To boost the range of pure electric vehicles (EVs), automakers need more onboard energy. To get more energy, they need bigger battery packs.
That's why manufacturers such as Tesla Motors and BYD Automobile are rolling out vehicles with massive EV battery packs. Tesla's Model S offers a choice of three packs -- 40kWh, 60kWh, and 85kWh. The smaller packs have approximately 5,000 cells in them, while the bigger packs incorporate 8,000 cells, and weigh up to 1,200 pounds. Similarly, BYD's highly anticipated e6 will use a 1,400lb, 71kWh battery.
Not all automakers are building such massive packs. Nissan's Leaf uses a 24kWh model, while the Chevy Volt employs a 16kWh battery, and the Toyota Prius PHV (a plug-in hybrid) incorporates a 5.2-kWh unit. We've collected photos of a wide range of EV battery packs, ranging from production to research devices.
Click on the photo below to scroll through our EV battery slideshow:
The electric DeLorean's battery bay houses the vehicle's electric motor and half of its battery pack. (Source: DeLorean Motor Co.)
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For a close-up look at GM's Chevy Volt, go to the Drive for Innovation site and follow the cross-country journey of EE Life editorial director, Brian Fuller. In the trip sponsored by Avnet Express, Fuller is taking the fire-engine-red Volt to innovation hubs across America, interviewing engineers, entrepreneurs, innovators, and students as he blogs his way across the country.
Will we soon see the day when all-electrics must be based on a truck chassis to carry the weight? (Anybody remember the Briggs and Stratton company's electric attempt?) It seems we are fast approaching that point, if we haven't reached it already. This easy fix of "more is better" gives me an uneasy feeling, as it appears to have done with many of the posters here. Shows how far we have yet to go before the EV is ready for prime time with the vast majority of car owners.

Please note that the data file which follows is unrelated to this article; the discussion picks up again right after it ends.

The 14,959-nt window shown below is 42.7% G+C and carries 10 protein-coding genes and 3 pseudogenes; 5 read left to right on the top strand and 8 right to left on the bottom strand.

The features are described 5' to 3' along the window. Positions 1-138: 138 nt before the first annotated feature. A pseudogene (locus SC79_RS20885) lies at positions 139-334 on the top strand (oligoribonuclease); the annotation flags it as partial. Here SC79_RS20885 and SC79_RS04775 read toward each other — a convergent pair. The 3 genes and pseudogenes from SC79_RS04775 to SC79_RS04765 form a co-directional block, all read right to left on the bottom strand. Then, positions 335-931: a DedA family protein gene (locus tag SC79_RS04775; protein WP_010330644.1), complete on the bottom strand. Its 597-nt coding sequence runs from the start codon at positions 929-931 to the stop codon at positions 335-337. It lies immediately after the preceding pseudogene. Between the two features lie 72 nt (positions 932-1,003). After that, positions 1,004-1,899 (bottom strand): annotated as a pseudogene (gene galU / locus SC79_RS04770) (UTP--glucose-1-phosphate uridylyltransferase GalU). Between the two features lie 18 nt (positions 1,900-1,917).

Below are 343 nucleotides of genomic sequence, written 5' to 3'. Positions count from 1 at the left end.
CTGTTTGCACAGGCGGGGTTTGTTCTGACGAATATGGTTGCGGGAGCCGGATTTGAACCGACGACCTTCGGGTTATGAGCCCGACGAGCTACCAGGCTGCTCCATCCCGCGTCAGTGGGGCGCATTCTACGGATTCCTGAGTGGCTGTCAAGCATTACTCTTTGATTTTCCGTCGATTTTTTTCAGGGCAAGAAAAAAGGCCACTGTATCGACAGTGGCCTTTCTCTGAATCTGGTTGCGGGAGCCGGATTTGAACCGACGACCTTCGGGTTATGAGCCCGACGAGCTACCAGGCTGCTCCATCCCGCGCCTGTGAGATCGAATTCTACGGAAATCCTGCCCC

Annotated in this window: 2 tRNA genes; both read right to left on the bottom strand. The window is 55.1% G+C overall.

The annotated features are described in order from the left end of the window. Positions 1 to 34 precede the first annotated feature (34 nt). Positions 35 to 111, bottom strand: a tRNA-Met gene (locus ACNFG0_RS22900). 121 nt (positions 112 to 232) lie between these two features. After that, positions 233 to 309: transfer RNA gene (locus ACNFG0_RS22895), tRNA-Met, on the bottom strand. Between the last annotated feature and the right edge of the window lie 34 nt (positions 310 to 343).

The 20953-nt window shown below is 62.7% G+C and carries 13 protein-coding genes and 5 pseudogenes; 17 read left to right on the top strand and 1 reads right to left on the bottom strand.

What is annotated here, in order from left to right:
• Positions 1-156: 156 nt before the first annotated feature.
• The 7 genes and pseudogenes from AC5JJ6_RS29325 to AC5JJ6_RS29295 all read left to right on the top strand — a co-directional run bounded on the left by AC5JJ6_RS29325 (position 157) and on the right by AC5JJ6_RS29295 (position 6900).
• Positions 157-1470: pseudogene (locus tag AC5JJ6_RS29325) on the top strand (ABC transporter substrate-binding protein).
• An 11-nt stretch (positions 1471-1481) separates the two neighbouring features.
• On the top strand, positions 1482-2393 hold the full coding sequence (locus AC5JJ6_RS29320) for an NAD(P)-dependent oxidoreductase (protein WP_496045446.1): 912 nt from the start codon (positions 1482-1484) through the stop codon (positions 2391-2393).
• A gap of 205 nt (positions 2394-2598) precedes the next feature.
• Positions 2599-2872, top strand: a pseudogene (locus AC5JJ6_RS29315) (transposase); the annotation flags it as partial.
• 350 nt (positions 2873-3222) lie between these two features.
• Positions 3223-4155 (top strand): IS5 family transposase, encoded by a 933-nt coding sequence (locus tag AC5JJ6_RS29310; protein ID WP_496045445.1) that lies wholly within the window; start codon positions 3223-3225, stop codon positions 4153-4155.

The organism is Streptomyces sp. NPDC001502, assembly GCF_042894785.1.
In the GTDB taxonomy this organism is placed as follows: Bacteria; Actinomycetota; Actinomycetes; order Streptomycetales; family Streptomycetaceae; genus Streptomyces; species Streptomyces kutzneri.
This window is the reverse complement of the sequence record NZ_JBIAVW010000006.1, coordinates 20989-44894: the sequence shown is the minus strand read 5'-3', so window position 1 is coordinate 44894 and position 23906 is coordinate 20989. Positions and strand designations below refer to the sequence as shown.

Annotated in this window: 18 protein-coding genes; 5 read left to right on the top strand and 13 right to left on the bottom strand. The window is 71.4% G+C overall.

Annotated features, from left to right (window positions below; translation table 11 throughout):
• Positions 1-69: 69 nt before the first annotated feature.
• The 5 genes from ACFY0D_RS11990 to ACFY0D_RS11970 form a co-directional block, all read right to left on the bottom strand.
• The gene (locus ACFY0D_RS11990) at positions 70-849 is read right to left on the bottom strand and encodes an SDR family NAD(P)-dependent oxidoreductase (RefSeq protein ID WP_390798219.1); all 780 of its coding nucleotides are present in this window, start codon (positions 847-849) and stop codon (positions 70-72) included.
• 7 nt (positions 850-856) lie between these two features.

EV's will really take off when they become "drive-by-wire" where they will get their energy (and driving instructions) from the wires buried in the road (similar in concept to the streetcar or subway trains). Then there won't be any extra weight and there will be unlimited power to draw from. People won't develop anxiety when they need to travel farther than 100 miles.
Until then, it looks like hybrids and ICE will dominate with EV's being just a small percentage. The only other thing which may save EV's will be to standardize the battery packs (dimensions and connectors) so "Filling Stations" can be built where the entire battery pack is swapped out. Imagine gasoline cars if every different brand had their own unique way for delivering gasoline into the tank. Remeber the switch from leaded gas to unleaded? Doubtful that barcoding would have succeeded if every product required different equipment for scanning at the checkout. Or if every different railroad line had their own specs for track design (width). In a more simplified world, VHS vs Beta and DVD's vs (Pioneer) Laser disks didn't break out until the players got together and agreed on standards. Of course they were helped along by the porno industry which became the unifying force.
Until there is similar unified force for battery packs among the different car companies (Porno for battery packs?), EV's will continue to be a niche player. However I could be wrong.
Pass me my "Romancing The Bone" DVD. Turn it up, here comes my favorite part.